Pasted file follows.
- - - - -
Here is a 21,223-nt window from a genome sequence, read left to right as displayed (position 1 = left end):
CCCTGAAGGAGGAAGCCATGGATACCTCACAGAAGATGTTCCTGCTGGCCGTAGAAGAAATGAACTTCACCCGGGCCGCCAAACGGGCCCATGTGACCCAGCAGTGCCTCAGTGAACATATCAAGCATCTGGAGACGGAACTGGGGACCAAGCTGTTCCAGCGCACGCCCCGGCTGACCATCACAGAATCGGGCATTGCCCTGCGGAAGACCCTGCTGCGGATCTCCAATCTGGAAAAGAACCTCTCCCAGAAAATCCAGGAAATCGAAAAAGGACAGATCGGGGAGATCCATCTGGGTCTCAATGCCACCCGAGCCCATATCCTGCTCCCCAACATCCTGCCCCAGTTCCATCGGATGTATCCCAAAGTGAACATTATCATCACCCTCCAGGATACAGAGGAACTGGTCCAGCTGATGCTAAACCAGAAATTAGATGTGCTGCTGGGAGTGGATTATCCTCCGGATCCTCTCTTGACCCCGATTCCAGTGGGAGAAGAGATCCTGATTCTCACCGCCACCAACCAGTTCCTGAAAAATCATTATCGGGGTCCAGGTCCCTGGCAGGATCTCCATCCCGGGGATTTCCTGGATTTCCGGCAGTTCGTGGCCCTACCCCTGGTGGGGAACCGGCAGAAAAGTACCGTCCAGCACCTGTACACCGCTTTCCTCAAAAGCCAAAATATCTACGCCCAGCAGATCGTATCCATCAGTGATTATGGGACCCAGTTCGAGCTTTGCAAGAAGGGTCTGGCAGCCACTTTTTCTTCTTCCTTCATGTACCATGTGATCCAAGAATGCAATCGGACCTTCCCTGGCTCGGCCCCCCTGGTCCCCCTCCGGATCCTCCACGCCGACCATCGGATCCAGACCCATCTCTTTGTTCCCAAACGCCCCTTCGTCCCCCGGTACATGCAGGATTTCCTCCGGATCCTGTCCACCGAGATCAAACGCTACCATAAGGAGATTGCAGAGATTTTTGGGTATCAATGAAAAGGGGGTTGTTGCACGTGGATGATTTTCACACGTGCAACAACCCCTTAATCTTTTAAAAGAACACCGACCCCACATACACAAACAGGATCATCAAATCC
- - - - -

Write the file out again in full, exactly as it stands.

Here is a 21,223-nt window from a genome sequence, read left to right as displayed (position 1 = left end):
CCCTGAAGGAGGAAGCCATGGATACCTCACAGAAGATGTTCCTGCTGGCCGTAGAAGAAATGAACTTCACCCGGGCCGCCAAACGGGCCCATGTGACCCAGCAGTGCCTCAGTGAACATATCAAGCATCTGGAGACGGAACTGGGGACCAAGCTGTTCCAGCGCACGCCCCGGCTGACCATCACAGAATCGGGCATTGCCCTGCGGAAGACCCTGCTGCGGATCTCCAATCTGGAAAAGAACCTCTCCCAGAAAATCCAGGAAATCGAAAAAGGACAGATCGGGGAGATCCATCTGGGTCTCAATGCCACCCGAGCCCATATCCTGCTCCCCAACATCCTGCCCCAGTTCCATCGGATGTATCCCAAAGTGAACATTATCATCACCCTCCAGGATACAGAGGAACTGGTCCAGCTGATGCTAAACCAGAAATTAGATGTGCTGCTGGGAGTGGATTATCCTCCGGATCCTCTCTTGACCCCGATTCCAGTGGGAGAAGAGATCCTGATTCTCACCGCCACCAACCAGTTCCTGAAAAATCATTATCGGGGTCCAGGTCCCTGGCAGGATCTCCATCCCGGGGATTTCCTGGATTTCCGGCAGTTCGTGGCCCTACCCCTGGTGGGGAACCGGCAGAAAAGTACCGTCCAGCACCTGTACACCGCTTTCCTCAAAAGCCAAAATATCTACGCCCAGCAGATCGTATCCATCAGTGATTATGGGACCCAGTTCGAGCTTTGCAAGAAGGGTCTGGCAGCCACTTTTTCTTCTTCCTTCATGTACCATGTGATCCAAGAATGCAATCGGACCTTCCCTGGCTCGGCCCCCCTGGTCCCCCTCCGGATCCTCCACGCCGACCATCGGATCCAGACCCATCTCTTTGTTCCCAAACGCCCCTTCGTCCCCCGGTACATGCAGGATTTCCTCCGGATCCTGTCCACCGAGATCAAACGCTACCATAAGGAGATTGCAGAGATTTTTGGGTATCAATGAAAAGGGGGTTGTTGCACGTGGATGATTTTCACACGTGCAACAACCCCTTAATCTTTTAAAAGAACACCGACCCCACATACACAAACAGGATCATCAAATCC